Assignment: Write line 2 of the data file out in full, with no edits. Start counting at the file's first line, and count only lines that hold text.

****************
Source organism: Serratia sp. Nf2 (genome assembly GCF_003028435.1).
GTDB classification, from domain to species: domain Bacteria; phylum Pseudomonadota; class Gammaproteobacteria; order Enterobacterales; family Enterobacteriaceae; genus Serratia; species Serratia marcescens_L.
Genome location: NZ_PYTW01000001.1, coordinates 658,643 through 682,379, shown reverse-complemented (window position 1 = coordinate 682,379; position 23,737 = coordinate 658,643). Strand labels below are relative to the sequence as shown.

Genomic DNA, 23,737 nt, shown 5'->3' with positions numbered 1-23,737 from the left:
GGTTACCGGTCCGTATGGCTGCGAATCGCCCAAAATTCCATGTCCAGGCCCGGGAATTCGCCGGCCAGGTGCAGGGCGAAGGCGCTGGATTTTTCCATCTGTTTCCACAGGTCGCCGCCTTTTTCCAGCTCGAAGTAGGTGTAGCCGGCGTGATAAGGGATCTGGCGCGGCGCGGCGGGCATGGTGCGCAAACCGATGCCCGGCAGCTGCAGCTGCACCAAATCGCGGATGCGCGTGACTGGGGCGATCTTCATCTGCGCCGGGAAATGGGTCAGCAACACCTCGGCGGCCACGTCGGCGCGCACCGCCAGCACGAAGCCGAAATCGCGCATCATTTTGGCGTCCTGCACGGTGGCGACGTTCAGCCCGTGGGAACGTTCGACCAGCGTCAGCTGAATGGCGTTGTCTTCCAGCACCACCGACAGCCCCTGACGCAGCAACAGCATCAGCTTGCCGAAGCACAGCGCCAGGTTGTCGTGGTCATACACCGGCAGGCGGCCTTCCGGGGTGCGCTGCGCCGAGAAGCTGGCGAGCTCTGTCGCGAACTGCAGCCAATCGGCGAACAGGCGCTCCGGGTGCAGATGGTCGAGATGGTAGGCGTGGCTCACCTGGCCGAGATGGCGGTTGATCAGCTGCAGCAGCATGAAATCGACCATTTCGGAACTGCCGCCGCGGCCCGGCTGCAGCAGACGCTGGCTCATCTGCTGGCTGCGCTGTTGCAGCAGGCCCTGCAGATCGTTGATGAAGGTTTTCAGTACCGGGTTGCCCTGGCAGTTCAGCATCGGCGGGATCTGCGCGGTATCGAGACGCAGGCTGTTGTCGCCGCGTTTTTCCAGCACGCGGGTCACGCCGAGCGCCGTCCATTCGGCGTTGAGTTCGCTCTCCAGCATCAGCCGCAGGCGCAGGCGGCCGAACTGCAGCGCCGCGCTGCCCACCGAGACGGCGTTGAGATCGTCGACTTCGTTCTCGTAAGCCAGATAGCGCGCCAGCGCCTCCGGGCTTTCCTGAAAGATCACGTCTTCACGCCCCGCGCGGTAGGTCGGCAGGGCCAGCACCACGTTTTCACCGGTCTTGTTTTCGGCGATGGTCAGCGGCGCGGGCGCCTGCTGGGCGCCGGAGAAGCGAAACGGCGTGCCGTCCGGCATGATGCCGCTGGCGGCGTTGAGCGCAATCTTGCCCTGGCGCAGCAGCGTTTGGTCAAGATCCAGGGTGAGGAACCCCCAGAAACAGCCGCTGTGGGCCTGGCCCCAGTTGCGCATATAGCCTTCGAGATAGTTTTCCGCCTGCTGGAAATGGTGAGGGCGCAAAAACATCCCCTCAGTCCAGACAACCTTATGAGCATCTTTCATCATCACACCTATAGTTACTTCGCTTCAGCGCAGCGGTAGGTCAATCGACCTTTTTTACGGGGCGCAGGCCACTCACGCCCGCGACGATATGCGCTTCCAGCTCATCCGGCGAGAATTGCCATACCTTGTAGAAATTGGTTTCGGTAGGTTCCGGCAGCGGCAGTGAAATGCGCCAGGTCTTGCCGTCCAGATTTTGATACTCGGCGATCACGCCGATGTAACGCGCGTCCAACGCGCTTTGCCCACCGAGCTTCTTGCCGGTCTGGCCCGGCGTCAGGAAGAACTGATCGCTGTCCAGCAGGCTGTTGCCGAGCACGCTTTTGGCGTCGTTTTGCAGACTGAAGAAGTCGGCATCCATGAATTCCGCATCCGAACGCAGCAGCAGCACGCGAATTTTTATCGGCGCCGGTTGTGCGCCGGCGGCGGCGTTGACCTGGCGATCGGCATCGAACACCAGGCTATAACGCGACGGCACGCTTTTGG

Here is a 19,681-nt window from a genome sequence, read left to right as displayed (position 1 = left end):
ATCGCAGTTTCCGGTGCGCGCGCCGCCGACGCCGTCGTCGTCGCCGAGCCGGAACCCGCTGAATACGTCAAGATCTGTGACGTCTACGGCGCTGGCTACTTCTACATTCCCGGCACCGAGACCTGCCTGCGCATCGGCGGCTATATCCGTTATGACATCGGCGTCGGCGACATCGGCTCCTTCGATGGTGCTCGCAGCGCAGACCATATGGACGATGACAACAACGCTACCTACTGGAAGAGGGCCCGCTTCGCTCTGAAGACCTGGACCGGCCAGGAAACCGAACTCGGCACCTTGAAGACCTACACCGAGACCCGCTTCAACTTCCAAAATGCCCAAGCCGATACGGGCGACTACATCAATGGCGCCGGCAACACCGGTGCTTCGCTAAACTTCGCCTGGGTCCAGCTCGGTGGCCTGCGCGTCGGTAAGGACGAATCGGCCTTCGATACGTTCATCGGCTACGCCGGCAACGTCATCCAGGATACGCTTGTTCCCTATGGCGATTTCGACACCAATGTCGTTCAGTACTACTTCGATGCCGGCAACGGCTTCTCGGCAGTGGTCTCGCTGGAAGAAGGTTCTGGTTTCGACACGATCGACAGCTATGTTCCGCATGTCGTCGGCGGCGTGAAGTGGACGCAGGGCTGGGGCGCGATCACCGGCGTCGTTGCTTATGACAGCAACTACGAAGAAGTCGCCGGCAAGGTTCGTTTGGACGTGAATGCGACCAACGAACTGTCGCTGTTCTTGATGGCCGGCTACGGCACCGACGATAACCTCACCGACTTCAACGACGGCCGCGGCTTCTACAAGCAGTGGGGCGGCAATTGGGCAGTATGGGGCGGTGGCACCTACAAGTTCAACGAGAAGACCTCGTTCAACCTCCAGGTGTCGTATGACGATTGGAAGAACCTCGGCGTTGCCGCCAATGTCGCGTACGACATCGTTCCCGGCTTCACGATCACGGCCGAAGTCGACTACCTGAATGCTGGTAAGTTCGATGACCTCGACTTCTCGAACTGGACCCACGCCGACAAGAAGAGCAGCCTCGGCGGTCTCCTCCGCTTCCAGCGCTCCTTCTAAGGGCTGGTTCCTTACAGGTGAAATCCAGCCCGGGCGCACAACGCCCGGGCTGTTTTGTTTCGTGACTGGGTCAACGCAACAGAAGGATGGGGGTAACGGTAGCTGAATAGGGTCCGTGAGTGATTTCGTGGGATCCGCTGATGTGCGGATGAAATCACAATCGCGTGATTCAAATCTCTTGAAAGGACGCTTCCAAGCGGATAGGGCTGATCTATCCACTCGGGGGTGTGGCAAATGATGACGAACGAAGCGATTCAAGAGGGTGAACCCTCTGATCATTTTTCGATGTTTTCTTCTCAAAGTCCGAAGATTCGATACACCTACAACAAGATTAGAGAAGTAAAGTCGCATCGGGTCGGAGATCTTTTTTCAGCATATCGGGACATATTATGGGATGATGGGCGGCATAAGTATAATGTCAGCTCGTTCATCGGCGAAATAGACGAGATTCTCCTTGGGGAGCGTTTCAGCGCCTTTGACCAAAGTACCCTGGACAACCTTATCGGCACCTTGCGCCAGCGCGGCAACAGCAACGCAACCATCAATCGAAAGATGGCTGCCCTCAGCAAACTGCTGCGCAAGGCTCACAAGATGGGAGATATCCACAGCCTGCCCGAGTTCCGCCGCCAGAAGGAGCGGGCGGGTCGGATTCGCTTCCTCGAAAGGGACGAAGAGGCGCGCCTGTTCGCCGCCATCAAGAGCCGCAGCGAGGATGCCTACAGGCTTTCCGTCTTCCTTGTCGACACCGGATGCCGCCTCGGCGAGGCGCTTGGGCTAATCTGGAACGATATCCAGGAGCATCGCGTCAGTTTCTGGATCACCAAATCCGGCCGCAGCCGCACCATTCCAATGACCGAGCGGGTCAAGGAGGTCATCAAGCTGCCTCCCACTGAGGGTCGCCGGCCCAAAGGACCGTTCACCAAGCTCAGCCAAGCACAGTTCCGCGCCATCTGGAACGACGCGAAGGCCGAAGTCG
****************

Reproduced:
GTDB classification, from domain to species: domain Bacteria; phylum Pseudomonadota; class Gammaproteobacteria; order Enterobacterales; family Enterobacteriaceae; genus Serratia; species Serratia marcescens_L.